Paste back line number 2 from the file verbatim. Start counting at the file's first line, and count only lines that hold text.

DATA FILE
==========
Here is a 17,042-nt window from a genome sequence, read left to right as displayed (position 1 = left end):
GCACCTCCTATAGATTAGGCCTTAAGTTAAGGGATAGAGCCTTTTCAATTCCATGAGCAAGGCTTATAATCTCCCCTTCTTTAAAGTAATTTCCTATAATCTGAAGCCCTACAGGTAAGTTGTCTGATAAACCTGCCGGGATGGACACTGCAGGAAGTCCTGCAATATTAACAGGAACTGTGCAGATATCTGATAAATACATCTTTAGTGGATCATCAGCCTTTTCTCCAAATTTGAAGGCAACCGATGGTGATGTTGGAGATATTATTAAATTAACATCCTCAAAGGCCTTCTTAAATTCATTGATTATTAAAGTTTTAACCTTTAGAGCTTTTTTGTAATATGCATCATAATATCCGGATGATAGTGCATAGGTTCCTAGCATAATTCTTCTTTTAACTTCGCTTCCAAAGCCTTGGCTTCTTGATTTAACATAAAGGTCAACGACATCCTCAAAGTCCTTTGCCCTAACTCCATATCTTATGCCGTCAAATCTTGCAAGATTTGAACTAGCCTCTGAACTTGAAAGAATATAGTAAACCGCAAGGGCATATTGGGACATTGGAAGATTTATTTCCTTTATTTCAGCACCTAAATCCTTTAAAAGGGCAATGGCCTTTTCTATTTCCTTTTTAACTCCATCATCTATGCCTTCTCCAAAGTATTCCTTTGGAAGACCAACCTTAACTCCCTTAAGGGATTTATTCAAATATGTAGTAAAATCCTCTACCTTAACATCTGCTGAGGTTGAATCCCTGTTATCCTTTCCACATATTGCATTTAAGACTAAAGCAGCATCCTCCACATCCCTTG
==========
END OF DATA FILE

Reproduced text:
GCACCTCCTATAGATTAGGCCTTAAGTTAAGGGATAGAGCCTTTTCAATTCCATGAGCAAGGCTTATAATCTCCCCTTCTTTAAAGTAATTTCCTATAATCTGAAGCCCTACAGGTAAGTTGTCTGATAAACCTGCCGGGATGGACACTGCAGGAAGTCCTGCAATATTAACAGGAACTGTGCAGATATCTGATAAATACATCTTTAGTGGATCATCAGCCTTTTCTCCAAATTTGAAGGCAACCGATGGTGATGTTGGAGATATTATTAAATTAACATCCTCAAAGGCCTTCTTAAATTCATTGATTATTAAAGTTTTAACCTTTAGAGCTTTTTTGTAATATGCATCATAATATCCGGATGATAGTGCATAGGTTCCTAGCATAATTCTTCTTTTAACTTCGCTTCCAAAGCCTTGGCTTCTTGATTTAACATAAAGGTCAACGACATCCTCAAAGTCCTTTGCCCTAACTCCATATCTTATGCCGTCAAATCTTGCAAGATTTGAACTAGCCTCTGAACTTGAAAGAATATAGTAAACCGCAAGGGCATATTGGGACATTGGAAGATTTATTTCCTTTATTTCAGCACCTAAATCCTTTAAAAGGGCAATGGCCTTTTCTATTTCCTTTTTAACTCCATCATCTATGCCTTCTCCAAAGTATTCCTTTGGAAGACCAACCTTAACTCCCTTAAGGGATTTATTCAAATATGTAGTAAAATCCTCTACCTTAACATCTGCTGAGGTTGAATCCCTGTTATCCTTTCCACATATTGCATTTAAGACTAAAGCAGCATCCTCCACATCCCTTG